but add to missing pieces.

Also, I picked up a 2nd Big League Baseball Game - Selchow & Righter, 1940.

I posted the first one a while back and one of the spinners was broken; I inferred from Butch I could've gotten
a better version, if I had been patient - well this one came up with a cleaner board - the box is crimped -
the first game box is in better shape - plus the 2nd game - the pieces have never been played with!
To boot - I picked it up for 10 bucks.
http://i6.photobucket.com/albums/y202/s ... 1266597011

When I get the game - I'll see how it looks in the end.

There's another game which I've been working on to get the best of all worlds - when I'm donewith it -
I'm gonna post it.
Thanx guys - a pleasure - as always.
mike

--- "butch7999" wrote:
> Hi Mike, welcome back to the Forum and thanks very much for your message!...
> There are actually three confirmed variations of your game, and a reported but unverified fourth....
> ...
> ...
> In any case, Mike, congratulations on a terrific acquisition! We've seen only five of these hit the auction market
> over the last ten years, so that 125-year-old cutie is quite an enviable prize. If you don't mind, we'll add a couple
> of your pics to the "Wha'd Ya Get?" album of our Photos section. Now get to work on that website!
>
________________________________________________________________________________________________

Message #5826 Sun Feb 21, 2010 9:19 pm
"Lionheart®" <za7002az(at)yahoo.com>
Re: re: APBA boards

Mike,
Oh, now I understand. My old ©1986 board still had them (I now recall seeing them on older boards).
My newer board ©1995 doesn't. Board is "Bases Empty" with "Runner on First" on the other side, etc.

My original answer was meant to say that on #1-11, the description on the old boards was simple:
#2 - Triple. On the newer boards that description for the triple changes under each of the four pitcher's ratings.
As a matter of fact all the descriptions sound like what you'd hear from a radio announcer.
Gary

--- "Mike Lamone" wrote:
> I was asking about the large white boards. I have seen them without letters and letters
> on the bottom right hand corner.
>
________________________________________________________________________________________________

Message #5827 Mon Feb 22, 2010 11:43 am
"tshieber" <tshieber(at)baseballhalloffame.org>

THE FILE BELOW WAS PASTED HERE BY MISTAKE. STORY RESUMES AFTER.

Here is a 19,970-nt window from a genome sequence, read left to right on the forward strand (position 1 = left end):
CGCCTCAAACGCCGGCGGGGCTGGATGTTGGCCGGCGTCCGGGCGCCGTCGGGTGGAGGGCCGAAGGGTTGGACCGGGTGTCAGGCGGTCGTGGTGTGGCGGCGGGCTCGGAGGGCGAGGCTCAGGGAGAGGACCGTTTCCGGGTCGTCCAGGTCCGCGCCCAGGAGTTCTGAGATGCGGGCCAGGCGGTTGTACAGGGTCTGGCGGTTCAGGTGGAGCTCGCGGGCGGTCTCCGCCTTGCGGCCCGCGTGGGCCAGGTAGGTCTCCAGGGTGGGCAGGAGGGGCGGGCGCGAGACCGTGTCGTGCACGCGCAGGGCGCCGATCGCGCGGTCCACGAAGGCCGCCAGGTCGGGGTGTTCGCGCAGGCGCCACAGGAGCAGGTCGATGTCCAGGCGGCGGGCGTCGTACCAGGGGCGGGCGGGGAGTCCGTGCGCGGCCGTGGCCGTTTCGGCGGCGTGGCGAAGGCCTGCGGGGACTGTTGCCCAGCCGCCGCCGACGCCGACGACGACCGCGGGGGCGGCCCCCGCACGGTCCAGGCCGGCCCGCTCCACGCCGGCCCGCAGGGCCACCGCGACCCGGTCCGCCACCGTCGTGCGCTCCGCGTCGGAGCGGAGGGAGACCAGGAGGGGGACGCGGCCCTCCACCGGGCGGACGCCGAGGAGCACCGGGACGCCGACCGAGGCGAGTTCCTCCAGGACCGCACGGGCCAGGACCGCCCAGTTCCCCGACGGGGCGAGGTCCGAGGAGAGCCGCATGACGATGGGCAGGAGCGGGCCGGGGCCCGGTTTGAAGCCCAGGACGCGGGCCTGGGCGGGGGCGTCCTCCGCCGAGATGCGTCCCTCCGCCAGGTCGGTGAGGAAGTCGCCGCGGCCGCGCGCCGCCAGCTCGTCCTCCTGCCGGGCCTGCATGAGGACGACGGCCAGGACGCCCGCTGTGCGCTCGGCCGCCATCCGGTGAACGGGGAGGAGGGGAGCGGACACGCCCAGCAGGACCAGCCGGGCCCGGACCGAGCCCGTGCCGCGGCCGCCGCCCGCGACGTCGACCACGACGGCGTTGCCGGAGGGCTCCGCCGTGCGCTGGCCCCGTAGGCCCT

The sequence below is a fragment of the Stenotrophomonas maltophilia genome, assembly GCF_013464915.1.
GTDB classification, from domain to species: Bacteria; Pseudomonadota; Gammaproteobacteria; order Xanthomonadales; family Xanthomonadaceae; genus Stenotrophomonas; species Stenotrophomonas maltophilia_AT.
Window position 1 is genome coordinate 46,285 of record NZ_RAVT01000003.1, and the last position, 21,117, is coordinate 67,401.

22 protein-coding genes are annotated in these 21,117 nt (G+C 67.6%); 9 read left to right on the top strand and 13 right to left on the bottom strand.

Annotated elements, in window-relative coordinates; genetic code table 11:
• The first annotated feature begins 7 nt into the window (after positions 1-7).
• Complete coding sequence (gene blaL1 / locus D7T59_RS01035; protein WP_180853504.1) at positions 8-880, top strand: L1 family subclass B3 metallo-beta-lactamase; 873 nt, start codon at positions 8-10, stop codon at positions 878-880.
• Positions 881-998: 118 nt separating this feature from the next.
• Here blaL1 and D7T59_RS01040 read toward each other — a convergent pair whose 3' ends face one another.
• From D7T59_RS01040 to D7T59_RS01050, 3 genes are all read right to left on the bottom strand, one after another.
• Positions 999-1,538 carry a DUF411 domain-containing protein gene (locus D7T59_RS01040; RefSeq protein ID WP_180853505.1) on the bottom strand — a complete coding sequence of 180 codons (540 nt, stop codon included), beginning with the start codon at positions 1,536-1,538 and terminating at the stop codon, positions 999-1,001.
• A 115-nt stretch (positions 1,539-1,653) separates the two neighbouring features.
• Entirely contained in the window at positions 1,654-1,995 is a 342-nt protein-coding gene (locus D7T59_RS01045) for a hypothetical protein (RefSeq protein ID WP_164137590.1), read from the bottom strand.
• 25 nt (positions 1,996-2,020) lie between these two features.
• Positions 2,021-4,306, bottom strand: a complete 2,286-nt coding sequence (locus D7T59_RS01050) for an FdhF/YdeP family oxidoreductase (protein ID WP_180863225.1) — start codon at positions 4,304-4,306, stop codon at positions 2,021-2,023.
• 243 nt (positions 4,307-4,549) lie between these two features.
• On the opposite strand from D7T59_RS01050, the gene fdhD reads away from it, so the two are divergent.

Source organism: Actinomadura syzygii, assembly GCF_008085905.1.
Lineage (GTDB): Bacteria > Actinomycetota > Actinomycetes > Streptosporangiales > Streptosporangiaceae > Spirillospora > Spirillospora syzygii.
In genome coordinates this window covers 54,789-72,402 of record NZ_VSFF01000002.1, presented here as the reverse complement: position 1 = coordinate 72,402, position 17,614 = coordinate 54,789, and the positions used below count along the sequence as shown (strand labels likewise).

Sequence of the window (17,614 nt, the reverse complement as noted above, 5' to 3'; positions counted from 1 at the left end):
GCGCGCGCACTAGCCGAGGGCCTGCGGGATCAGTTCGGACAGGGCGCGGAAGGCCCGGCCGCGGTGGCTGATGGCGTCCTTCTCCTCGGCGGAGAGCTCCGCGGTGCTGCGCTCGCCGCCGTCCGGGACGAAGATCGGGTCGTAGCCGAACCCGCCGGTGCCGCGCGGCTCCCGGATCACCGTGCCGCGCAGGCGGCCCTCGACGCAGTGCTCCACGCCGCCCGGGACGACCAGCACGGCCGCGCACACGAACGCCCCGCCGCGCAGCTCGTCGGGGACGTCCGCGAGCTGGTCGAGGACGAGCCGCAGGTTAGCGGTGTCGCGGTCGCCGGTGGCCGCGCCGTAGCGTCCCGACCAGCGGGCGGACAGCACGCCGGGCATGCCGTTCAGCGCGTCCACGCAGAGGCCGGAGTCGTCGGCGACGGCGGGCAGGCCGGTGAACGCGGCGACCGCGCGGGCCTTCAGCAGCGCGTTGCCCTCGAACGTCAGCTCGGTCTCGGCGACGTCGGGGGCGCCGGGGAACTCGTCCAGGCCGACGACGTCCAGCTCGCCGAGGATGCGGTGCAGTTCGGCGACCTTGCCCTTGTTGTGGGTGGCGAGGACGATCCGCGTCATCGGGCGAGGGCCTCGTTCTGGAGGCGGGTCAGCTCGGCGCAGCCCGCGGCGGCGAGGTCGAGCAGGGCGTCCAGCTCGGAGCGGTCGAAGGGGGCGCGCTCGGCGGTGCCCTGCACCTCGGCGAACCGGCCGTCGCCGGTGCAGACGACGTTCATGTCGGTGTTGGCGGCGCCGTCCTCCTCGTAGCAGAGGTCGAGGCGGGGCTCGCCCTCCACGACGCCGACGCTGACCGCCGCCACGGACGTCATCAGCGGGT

Re: Base Ball Game - H.H. Durgin, Pittsfield, 1885.

Regarding the "New Base Ball Game":

I featured Mark Cooper's version of the game (advertising Chas. S. Childs, a boot and shoe dealer in Holyoke, MA)
in our "Home Games" exhibit here at the Hall of Fame. If I am not mistaken, an identical version (advertising Childs)
is in the Hall of Fame's permanent collection.

I believe the Durgin & Palmer reference comes from the copy of the game shown in the Congdon-Martin and
Kashmanian book "Baseball Treasures." I am unfamiliar with a Clark & Martin version.

For what it's worth, I found an advertisement in the "Boston Globe" of August 29, 1887 in the classified section
under "Agents, Partners, etc." that reads:

A SMART MAN in every State in the U.S. to sell Durgin's new parlor game of Base Ball,
also Durgin's parlor base advertising scheme, the best advertisement ever shown;
entirely new, sells for $30 thousand, good men can make big pay, samples and full particulars
on recipt of 23 cts. H.H. Durgin, Pittsfield, Mass

Hope that helps.
- Tom Shieber

--- "butch7999" wrote:
> Hi Mike, welcome back to the Forum and thanks very much for your message!...
> There are actually three confirmed variations of your game, and a reported but unverified fourth....
> ...
> In any case, Mike, congratulations on a terrific acquisition! We've seen only five of these hit the auction market
> over the last ten years, so that 125-year-old cutie is quite an enviable prize.
> ...
>
________________________________________________________________________________________________

Message #5828 Mon Feb 22, 2010 8:15 pm
"butch7999" <Butch7999(at)aol.com>
Cannibalizing games and combining parts

Mike raised an intriguing question -- in his last post about the Durgin game -- and we thought it deserved
separate discussion, so we're starting a new thread here, and we hope the collectors of vintage games
will chime in on this one.

We've given this idea some occasional thought in the past, here in the front office, and oddly we're all